Rat (SE)/ C+, B
Universal/2000/91/ANA 1.85

     Sustaining humor in a one joke movie is tougher than attracting rats to a trap with no bait. Rat runs the comic maze as an Irish bakery delivery man comes home one evening from the pub and shrinks right out of his clothes and morphs into a rat. That's right, a rat. No, not a talking rat, but a rather attentive rat with pretty good focus at the breakfast table and a natural affinity for a pint of stout. 

A preposterous morning lecture. ŠUniversal

    The ins-and-outs of Rat are centered around the central joke. When word is broadcast over a local radio station that Hubert Flynn has suddenly turned into a rat, a local free-lance journalist spots an opportunity to make a buck and weasels his way into the Flynn household. Between the bait of a book publishing, the Flynn family deals with a multitude of issues salient to having a rat as head of the family. How's a daughter gonna bring her boyfriend home to meet the folks or a son with priestly aspirations resolve his father with issues of the bible. 
    Despite the mad conceit, the film is seldom funny enough. My whiskers picked up a bit when Conchita Flynn does a wee bit of clean-up on a ragged Hubert's ruffled white hair and there's a chase through Dublin's streets that gets under your skin. 
    The actors hold their through line admirably, never running complicit with the joke. Imelda Staunton is quite a funny lady. Her Conchita scurries about with no certain purpose or resolve lost in a maze of indecision. Pete Postlethwaite gets short screen time as Hubert, but the rest of the cast try hard to mine the bizarre situation with straight faces.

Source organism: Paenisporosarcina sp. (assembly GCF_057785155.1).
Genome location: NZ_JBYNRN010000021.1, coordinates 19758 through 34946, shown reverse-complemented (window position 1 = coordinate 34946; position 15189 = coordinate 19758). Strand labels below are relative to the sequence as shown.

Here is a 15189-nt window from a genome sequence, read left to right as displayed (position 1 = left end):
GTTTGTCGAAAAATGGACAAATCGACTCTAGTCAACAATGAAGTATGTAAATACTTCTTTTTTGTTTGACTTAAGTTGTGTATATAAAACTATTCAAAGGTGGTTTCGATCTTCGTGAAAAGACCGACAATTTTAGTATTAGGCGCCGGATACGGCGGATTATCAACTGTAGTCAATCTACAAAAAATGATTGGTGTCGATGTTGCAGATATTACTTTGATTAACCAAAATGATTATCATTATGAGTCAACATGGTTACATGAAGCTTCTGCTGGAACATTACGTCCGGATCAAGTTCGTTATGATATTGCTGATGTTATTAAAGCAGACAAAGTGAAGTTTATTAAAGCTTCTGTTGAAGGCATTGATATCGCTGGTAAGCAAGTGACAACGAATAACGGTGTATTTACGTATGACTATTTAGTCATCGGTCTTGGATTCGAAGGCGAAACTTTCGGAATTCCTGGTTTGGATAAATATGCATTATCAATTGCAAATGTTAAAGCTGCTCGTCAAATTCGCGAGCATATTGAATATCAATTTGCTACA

There are several songs on the soundtrack that joyfully comment on the action. Between Secret Love and Hucklebuck, some good additional laughs are produced. Cinematography goes boldly where no other rat has traveled.  Rat is the kind of movie I really want to like. Outrageous humor often catches me by the tale (sic), but the single minded nature of Rat's humor dries out far too fast. 
     The DVD is good enough to present the film with no barriers to pleasure. It could have been a bit sharper. Skin tones at times appear somewhat pasty. Some of the strange point of view shot filmed with unusual looking stock appear true to their origins. Black levels are good, shadow detail fine. The Dolby Digital 5:1 Surround is rock solid with reasonable surround activity. Dialogue is delivered cleanly, though you might lose a smattering of humor through accents.
     No on the fly switching to audio commentary. Along with an audio commentary from director Steve Barron and star Imelda Staunton, there's a cut featurette detailing aspects of production with a rye style. All those cameras just to capture a rat's point of view, amazing technology I'd say. 



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